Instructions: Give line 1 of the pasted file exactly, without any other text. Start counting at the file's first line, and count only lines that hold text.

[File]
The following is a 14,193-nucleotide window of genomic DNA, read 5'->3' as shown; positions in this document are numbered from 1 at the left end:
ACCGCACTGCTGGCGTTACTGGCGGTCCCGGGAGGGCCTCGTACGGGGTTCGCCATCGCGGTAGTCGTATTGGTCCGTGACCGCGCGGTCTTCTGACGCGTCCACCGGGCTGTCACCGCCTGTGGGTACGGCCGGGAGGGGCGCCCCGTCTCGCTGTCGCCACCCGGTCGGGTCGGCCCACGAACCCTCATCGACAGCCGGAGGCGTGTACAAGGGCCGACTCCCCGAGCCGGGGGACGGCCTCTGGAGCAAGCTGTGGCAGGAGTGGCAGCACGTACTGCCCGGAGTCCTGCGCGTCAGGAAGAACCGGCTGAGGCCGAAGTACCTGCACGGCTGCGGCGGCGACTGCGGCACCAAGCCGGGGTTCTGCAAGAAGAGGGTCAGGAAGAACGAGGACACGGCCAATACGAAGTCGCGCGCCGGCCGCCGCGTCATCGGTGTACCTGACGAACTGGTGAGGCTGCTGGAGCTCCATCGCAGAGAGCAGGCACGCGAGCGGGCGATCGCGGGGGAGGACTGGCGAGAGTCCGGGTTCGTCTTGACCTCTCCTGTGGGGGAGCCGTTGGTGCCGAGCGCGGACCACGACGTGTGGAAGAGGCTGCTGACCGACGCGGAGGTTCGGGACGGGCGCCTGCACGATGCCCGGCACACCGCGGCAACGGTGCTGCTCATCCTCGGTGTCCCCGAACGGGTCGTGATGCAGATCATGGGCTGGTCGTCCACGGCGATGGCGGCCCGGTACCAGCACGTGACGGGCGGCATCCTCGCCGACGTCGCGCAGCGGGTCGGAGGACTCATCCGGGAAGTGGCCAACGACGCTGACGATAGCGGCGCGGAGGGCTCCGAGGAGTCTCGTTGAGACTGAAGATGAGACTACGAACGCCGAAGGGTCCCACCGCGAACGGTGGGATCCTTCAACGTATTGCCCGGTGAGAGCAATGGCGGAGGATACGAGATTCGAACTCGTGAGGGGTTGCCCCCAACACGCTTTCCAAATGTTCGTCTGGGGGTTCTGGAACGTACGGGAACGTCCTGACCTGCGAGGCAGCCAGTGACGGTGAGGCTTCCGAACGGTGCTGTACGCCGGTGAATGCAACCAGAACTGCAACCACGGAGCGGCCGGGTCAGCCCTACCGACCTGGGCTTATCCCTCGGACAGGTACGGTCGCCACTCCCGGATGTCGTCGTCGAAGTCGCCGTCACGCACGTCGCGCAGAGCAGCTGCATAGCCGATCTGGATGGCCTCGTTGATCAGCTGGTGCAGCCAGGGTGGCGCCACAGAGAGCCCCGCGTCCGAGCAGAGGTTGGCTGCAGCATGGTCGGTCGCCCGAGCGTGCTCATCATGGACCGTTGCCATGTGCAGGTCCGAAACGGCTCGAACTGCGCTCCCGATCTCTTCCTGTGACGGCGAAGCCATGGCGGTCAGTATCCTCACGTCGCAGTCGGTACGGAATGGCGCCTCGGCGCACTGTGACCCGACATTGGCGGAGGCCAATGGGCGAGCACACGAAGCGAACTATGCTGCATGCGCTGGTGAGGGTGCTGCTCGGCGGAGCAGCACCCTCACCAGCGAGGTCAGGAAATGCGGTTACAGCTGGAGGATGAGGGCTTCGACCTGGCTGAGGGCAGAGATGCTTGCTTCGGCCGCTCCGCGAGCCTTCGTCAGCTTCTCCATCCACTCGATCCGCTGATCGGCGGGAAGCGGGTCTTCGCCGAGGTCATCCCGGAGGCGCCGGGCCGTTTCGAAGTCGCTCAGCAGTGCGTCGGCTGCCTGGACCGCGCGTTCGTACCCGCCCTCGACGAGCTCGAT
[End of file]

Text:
The following is a 14,193-nucleotide window of genomic DNA, read 5'->3' as shown; positions in this document are numbered from 1 at the left end: